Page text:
There were rich pickings at this year’s Fantasia International Film Festival, which wrapped up this week in Montreal, Canada. One of the highlights was the world premiere of a digital restoration of Son of the White Mare (Fehérlófia), Marcell Jankovics’s psychedelic wonder, which screened on Monday. The cult Hungarian feature has been broadly inaccessible to North American audiences until now.

Taking its cues from Hungarian myths, Son of the White Mare tells a tale of kings, dragons, and heroic derring-do. On the whole, the story plays second fiddle to the extraordinary design, an explosion of vivid colors and shifting shapes that have had viewers suspecting the influence of drugs. While the visuals take a cue from graphic styles of the era — the film was released in 1981 — they somehow manage to look strikingly contemporary, too.

The 4k restoration was a joint venture between the L.A.-based Arbelos Films and the Hungarian National Film Fund’s Film Archive and Film Lab. Arbelos is in distribution as well as restoration: its catalogue includes Eiichi Yamamoto’s erotic anime masterpiece Belladonna of Sadness. The company has picked up the North, Central, and South American rights to Jankovics’s film.

Son of the White Mare is one of the most stunningly beautiful and surreal movies I’ve ever seen, and a major discovery for animation and art house film fans,” Arbelos co-CEO David Marriott told Screen Daily. “We’re thrilled to be world premiering the restoration at Fantasia and proud that our innovative partnership with the Hungarian National Film Fund — Film Archive will allow us to introduce this remarkable film to a whole new generation of fans.”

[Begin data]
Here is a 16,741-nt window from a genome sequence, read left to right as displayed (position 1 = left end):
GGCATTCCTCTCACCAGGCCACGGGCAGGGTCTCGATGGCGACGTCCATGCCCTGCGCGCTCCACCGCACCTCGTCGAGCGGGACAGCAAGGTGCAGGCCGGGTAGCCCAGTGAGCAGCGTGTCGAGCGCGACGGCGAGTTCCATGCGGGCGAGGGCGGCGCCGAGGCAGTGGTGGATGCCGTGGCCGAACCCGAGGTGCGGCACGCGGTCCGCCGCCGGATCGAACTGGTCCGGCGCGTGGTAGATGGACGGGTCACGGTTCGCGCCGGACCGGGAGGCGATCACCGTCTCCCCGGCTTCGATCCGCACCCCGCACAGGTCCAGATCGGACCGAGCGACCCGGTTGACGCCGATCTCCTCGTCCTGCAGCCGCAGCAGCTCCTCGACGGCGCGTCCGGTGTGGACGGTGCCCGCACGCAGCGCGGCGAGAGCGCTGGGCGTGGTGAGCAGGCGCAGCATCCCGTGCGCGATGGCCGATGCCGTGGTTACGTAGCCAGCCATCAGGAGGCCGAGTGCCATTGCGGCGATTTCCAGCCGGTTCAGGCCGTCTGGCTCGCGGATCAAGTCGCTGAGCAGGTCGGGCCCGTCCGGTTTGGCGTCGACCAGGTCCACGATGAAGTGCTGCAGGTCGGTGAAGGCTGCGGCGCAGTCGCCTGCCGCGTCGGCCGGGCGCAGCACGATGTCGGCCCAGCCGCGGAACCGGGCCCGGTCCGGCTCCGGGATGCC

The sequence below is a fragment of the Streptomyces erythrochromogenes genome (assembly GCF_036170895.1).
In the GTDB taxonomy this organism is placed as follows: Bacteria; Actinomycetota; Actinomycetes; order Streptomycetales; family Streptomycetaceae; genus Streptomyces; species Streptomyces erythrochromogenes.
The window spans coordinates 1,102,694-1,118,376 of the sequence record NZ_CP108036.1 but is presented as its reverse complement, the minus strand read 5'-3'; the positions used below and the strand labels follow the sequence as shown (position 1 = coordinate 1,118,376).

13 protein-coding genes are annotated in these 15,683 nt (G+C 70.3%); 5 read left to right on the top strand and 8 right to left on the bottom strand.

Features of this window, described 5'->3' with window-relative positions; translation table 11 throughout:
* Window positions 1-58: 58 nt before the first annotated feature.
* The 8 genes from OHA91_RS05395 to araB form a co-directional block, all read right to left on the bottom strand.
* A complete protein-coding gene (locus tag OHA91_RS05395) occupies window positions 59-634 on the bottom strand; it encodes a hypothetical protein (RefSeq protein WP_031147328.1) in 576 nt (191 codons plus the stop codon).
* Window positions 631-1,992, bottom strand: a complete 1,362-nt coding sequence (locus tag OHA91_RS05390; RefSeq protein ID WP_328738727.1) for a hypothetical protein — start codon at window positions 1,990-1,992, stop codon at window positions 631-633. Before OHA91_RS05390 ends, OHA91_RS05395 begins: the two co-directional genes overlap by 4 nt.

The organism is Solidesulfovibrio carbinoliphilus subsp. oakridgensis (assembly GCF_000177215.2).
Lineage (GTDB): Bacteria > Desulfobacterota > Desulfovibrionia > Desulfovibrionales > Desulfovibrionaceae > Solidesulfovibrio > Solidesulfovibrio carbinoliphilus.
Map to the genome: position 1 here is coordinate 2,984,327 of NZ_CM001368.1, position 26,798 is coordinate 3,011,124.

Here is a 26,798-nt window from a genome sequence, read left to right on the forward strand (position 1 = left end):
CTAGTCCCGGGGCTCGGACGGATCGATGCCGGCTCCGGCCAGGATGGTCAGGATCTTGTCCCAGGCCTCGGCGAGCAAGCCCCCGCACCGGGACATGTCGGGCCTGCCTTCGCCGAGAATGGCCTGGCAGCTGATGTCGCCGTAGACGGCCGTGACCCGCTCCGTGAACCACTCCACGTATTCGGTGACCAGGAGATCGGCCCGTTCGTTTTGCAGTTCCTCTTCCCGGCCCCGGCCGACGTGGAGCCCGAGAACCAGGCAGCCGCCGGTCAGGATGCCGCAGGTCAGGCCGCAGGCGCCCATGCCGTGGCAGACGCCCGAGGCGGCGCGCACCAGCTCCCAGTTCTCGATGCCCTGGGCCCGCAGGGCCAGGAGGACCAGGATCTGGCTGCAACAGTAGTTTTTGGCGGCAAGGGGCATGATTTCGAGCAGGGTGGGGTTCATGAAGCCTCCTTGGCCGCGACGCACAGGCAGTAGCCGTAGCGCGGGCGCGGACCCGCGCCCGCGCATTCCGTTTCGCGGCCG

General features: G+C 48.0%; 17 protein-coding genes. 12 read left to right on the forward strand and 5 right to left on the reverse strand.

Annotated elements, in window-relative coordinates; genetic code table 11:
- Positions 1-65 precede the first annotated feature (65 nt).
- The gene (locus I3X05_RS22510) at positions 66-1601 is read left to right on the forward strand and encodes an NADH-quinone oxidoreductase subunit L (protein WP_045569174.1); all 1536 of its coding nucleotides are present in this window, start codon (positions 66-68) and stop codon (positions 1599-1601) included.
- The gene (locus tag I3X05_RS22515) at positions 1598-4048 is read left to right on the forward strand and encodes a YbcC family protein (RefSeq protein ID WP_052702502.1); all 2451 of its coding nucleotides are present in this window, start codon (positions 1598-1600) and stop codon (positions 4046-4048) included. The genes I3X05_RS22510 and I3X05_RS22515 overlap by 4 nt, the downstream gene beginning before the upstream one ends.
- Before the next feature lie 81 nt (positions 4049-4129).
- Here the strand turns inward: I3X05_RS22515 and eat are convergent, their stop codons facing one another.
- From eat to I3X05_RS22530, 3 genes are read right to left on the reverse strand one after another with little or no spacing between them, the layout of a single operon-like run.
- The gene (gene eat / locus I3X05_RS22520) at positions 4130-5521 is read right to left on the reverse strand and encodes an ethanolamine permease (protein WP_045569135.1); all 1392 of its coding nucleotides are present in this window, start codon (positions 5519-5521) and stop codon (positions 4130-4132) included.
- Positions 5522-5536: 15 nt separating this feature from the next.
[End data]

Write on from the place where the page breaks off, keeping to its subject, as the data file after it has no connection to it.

In a wide-ranging career, Jankovics has created over 200 animated works, taught extensively, written and illustrated over a dozen books on mythology, and worked a short stint at Disney on Kingdom of The Sun (the film that would eventually become The Emperor’s New Groove). He made Hungary’s first animated feature, Johnny Corncob (János Vitéz), in 1973, and a few years later, his short film Sisyphus picked up an Oscar nomination. Like those works, Son of the White Mare was made in communist Hungary; the director had to contend with censorship, as he explained in a 2015 interview with Cartoon Brew:

I had originally constructed a basic tale out of several folktales, which explored the concept of the recurring nature of time and space. But the studio manager wouldn’t allow us to make it because of its anti-Marxist interpretation of time! According to Marxism, time is irreversible. Because of this I had to start again with an original folktale.

Son of the White Mare is now headed on an international festival tour — its next screening will be at Fantastic Fest (September 19–26), in Austin, Texas. The film will then get a limited U.S. theatrical release in spring 2020, followed by digital and special-edition Blu-ray releases.

Meanwhile, the Hungarian Film Archive continues to restore films at a rate of 25 per year. This drive is part of a ten-year National Digital Film Restoration Program that was announced in 2017.

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